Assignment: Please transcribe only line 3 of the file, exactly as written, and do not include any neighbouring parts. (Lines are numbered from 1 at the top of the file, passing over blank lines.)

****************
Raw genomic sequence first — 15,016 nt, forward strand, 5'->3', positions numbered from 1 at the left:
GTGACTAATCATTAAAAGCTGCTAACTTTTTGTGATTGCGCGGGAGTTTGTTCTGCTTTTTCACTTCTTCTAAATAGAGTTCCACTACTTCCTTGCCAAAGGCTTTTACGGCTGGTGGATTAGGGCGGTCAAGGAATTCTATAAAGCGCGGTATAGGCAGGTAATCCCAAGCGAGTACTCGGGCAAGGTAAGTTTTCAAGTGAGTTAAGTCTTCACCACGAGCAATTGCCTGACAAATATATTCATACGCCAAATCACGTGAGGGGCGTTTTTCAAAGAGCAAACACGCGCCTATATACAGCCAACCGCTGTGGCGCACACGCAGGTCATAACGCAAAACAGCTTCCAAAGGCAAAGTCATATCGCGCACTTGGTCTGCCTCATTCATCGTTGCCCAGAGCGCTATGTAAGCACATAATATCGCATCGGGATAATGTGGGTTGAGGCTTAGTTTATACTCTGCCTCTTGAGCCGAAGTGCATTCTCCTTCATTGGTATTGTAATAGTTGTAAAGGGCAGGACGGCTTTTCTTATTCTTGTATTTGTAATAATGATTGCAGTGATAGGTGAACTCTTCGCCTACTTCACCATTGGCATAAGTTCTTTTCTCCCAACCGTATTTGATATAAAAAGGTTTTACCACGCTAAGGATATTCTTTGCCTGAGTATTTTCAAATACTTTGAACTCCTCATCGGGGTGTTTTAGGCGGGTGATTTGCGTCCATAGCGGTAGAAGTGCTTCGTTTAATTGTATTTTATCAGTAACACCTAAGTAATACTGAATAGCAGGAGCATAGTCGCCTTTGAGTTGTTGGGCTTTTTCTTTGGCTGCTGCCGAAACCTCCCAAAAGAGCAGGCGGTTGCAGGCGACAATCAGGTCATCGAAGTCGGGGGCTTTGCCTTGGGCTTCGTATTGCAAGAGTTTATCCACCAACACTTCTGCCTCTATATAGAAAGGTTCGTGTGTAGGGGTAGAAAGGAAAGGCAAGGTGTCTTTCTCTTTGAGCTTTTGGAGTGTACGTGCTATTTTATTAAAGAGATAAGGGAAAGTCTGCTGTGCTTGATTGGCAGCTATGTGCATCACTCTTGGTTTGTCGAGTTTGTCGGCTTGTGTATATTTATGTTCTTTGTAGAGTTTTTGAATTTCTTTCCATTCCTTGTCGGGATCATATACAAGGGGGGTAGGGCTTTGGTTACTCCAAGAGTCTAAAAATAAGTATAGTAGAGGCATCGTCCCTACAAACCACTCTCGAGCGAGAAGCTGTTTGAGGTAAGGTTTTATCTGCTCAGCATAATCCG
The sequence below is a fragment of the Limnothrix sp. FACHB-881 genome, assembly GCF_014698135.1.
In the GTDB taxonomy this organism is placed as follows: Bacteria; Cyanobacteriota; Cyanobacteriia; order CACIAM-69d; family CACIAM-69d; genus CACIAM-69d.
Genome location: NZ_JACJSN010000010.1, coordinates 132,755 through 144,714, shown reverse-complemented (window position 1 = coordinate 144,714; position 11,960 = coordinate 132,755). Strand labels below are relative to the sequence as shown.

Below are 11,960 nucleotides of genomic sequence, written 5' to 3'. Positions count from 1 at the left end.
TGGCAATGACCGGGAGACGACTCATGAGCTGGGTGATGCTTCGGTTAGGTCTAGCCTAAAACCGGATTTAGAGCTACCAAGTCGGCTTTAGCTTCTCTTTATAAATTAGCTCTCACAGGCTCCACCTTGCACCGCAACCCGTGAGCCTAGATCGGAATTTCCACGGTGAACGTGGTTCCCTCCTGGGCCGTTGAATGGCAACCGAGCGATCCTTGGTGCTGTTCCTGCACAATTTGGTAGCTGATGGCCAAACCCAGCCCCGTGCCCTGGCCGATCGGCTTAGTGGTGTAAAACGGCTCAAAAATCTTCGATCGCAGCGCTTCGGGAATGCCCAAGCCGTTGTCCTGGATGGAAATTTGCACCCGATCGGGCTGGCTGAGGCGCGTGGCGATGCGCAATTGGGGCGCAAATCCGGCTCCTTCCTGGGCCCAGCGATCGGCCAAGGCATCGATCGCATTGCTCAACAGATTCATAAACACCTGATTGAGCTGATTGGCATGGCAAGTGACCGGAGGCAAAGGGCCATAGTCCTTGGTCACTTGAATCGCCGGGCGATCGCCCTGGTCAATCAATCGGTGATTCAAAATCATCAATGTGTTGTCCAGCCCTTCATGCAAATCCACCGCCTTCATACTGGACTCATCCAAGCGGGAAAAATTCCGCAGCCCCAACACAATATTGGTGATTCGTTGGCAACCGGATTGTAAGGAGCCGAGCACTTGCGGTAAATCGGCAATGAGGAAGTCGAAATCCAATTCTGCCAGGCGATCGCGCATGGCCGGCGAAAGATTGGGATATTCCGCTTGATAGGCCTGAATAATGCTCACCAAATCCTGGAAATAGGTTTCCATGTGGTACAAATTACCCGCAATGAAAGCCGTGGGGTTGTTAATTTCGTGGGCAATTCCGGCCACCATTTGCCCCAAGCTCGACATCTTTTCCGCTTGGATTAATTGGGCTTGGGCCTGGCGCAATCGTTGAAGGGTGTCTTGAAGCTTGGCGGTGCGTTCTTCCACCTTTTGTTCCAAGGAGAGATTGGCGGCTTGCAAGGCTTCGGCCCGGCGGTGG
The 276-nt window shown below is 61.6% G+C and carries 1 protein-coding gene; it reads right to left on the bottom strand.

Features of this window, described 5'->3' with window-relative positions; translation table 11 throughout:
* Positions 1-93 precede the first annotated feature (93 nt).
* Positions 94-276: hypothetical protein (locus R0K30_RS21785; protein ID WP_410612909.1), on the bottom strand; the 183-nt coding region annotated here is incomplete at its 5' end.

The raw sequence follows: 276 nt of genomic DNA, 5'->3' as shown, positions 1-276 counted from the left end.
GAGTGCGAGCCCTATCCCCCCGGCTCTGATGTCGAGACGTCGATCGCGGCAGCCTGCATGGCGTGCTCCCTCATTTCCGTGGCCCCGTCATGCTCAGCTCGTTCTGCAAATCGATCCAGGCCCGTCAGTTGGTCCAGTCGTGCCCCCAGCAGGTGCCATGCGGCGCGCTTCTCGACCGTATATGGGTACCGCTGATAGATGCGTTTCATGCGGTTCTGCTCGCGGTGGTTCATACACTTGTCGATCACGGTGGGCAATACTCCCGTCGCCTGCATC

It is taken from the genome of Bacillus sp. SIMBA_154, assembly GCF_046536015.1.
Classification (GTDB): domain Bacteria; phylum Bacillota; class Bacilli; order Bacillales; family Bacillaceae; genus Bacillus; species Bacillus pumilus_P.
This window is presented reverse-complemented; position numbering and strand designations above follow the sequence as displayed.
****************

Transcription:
The sequence below is a fragment of the Limnothrix sp. FACHB-881 genome, assembly GCF_014698135.1.